Sarcophagus fragment featuring the Magi, Museo Pio Christiano, Vatican

In the United States today, tens of millions of people have constructed their religio-political identities on a platform of brazen and unapologetic xenophobia. In their view, being a “good citizen” means looking at the outsider with suspicion and hatred instead of care and compassion. It is tempting to highlight Trumpian “build the wall” chants as the starting point, but the unfortunate truth is that rhetoric like this is a symptom of the underlying condition, not the cause of it.

A quick scroll through the social media accounts of certain elected government officials and their supporters produces a flood of hatred toward immigrants. “There’s a crisis at the southern border” is a common rallying cry. The same is true for references to people as “illegal.” There is a consistent emphasis on the profound differences between “us” and “them.” And if you disagree with any of this rhetoric, then clearly you’re not included when they speak of “We the people.”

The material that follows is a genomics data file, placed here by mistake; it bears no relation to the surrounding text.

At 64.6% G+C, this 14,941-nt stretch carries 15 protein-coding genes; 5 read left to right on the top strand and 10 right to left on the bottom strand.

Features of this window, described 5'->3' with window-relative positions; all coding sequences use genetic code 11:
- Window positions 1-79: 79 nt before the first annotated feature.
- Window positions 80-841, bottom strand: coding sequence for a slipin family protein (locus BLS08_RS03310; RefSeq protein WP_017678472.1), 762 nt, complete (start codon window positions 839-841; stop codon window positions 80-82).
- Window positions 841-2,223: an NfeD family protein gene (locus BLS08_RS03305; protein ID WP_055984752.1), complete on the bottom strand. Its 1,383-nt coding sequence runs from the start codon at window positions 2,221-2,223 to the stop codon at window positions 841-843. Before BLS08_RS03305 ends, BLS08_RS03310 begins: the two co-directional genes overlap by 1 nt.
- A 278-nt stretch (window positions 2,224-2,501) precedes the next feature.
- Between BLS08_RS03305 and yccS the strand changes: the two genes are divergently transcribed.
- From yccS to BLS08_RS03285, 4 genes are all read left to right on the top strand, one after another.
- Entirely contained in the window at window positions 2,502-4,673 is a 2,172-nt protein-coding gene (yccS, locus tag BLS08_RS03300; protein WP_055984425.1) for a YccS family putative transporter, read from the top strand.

Much of this rhetoric comes from individuals who identify as Christian, and at least statistically speaking, many of them are likely to have the markings of the Magi over their doors. If we take seriously the history of Christianity, then it should come as no surprise that so many Christians today view the world in terms of who is “in” and who is “out,” who is “blessed” and who is “damned.” This type of rhetoric, while both toxic and unfortunate, is also an indisputable part of the Christian theological fabric.